Following exposure to produce a stored latent image, the radiographic element is removed from association with the intensifying screens 201 and 202 and processed in a conventional manner. Typically, the radiographic element is brought into contact with an aqueous alkaline developer, such as hydroquinone-Phenidone™ (1-phenyl-3-pyrazolidone) developer having a pH of 10.0, a specific formulation of which is set out in Dickerson et al U.S. Pat. No. 4,900,652. The alkaline developer permeates the overcoat layers, the emulsion layer units, and the crossover reducing layer units, converting the silver halide latent image to a viewable silver image and simultaneously decolorizing the crossover reducing layers. Conventional post development steps, such as stop bath contact, fixing, and washing can occur. In its preferred construction the radiographic element can be fully processed (including silver image processing in the emulsion layer units and decolorization of the crossover reducing layer units) in less than 90 seconds following contact with the aqueous alkaline processing solution of pH 10.0. In their preferred construction the radiographic elements can be processed in a conventional radiographic rapid access processor, such as in an RP-X-Omat™ processor.

This invention improves the properties of radiographic elements of the general construction described above containing high tabularity tabular grain emulsions by employing tabular grain emulsions prepared by novel processes that (1) increase the proportion of the total grain population accounted for by tabular grains and (2) increase the monodispersity of the total grain population forming the emulsion layer units. The radiographic elements of this invention exhibit a coefficient of variation of the tabular grain emulsions that is less than 15 percent (preferably less than 10 percent), based on the total grain population of the emulsion having an equivalent circular diameter of greater than 0.1 μm. The low coefficient of variation of the total grain population is made possible by producing an emulsion in which the tabular grain population accounts for all or very nearly all (greater than 97 percent and optimally greater than 98 percent) of the total grain projected area of grains having an equivalent circular diameter of greater than 0.1 μm and by reducing the dispersity observed within the tabular grain population itself. The radiographic elements employ in their emulsion layer units high tabularity tabular grain silver halide emulsions that consist essentially of tabular grains and minimum or near minimum coefficients of variations, based on the total grain population.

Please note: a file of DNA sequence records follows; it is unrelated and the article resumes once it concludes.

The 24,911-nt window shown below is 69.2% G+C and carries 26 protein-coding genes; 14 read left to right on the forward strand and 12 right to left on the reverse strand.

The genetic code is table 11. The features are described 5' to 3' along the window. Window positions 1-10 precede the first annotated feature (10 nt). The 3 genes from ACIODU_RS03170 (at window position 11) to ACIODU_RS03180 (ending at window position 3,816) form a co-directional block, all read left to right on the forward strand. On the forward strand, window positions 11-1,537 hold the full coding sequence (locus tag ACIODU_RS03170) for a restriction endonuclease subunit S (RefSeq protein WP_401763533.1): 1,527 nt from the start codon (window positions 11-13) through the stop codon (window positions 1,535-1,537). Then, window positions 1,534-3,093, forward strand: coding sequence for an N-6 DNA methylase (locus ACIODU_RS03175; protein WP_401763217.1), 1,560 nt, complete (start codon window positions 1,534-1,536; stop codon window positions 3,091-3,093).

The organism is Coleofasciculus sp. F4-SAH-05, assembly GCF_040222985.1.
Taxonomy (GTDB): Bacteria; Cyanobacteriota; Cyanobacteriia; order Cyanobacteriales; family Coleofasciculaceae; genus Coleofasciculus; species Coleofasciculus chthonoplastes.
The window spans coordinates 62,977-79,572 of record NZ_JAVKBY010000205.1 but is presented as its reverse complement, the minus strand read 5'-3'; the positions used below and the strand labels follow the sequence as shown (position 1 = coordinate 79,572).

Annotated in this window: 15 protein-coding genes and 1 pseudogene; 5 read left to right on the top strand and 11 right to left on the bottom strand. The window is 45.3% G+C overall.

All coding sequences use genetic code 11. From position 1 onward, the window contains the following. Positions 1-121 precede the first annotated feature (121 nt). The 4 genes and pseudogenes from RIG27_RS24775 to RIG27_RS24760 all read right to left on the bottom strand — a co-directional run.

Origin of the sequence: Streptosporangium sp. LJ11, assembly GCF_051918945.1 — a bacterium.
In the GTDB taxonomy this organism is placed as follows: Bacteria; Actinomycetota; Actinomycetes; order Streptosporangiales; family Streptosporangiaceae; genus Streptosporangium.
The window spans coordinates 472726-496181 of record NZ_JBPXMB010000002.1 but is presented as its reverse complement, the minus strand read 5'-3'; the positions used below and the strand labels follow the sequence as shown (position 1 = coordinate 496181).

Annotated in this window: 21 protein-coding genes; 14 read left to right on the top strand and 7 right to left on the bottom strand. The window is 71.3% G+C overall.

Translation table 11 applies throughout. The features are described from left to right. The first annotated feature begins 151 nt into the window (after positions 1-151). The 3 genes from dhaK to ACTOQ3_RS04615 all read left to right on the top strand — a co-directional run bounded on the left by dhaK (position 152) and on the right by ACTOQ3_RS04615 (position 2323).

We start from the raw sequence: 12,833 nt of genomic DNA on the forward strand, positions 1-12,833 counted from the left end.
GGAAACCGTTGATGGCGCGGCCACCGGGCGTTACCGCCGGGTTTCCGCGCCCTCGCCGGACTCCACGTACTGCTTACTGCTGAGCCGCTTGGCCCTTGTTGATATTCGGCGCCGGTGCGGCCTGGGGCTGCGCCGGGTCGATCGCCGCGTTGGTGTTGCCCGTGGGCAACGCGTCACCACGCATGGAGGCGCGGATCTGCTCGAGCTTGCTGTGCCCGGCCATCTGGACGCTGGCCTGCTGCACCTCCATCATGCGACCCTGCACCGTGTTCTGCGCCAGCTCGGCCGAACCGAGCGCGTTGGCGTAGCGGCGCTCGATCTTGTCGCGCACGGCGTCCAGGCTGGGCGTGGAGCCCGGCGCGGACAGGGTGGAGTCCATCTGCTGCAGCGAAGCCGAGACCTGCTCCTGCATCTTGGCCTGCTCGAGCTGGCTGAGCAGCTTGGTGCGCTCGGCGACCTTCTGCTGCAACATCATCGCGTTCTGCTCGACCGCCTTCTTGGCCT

As precipitated by the procedures disclosed below, there are only negligible quantities present of grains having equivalent circular diameters of 0.1 μm or less. However, it is recognized that it is conventional practice in preparing emulsions for radiographic elements to blend in small quantities of small diameter grains (sometimes referred to as "dust") to adjust the profile of the characteristic curve. These small grains can range up to 0.1 μm in size, but are typically Lippmann emulsions having mean gran equivalent circular diameters of about 0.05 μm. Grains of up to 0.1 μm in equivalent circular diameter are too small to participate to any significant degree in light capture or light scattering within the visible spectrum. The role of these blended small grain components, when present, is more analogous to image modifiers than to that of the imaging grain population.

The radiographic elements of this invention have been realized by the discovery and optimization of novel processes for the precipitation of tabular grain emulsions of reduced grain dispersities. These processes are capable of preparing emulsions suited for radiographic use. The emulsions applied to radiographic use preferably have a grain halide content of from 0 to 5 mole percent chloride, from 0 to 5 mole percent iodide and from 90 to 100 mole percent bromide, based on total silver. The grain population can consist essentially of silver bromide as the sole silver halide. Silver bromide is incorporated in the grains during both grain nucleation and growth. Silver iodide and/or silver chloride can also be present in the grains, if desired. The presence of iodide is particularly beneficial to increasing emulsion speed when present in even very small amounts, such as ≧0.1 mole percent, based on silver. However, the speed advantage must be balanced against producing warmer image tones and lengthened processing times. It is therefore preferred to limit iodide to less than 5 mole percent (optimally less than 3 mole percent) based on silver. It is preferred to limit chloride concentrations to 5 mole percent or less, based on total halide, to obtain thin tabular grains--that is, emulsions with mean tabular grain thicknesses of less than 0.2 μm. In producing tabular grains having thicknesses up to less than 0.3 μm still higher levels of chloride can be incorporated in the tabular grains, if desired. Further, once the tabular grains have been formed, additional silver chloride can be deposited at their corners or edges to increase sensitivity, as taught by Maskasky U.S. Pat. No. 4,435,501.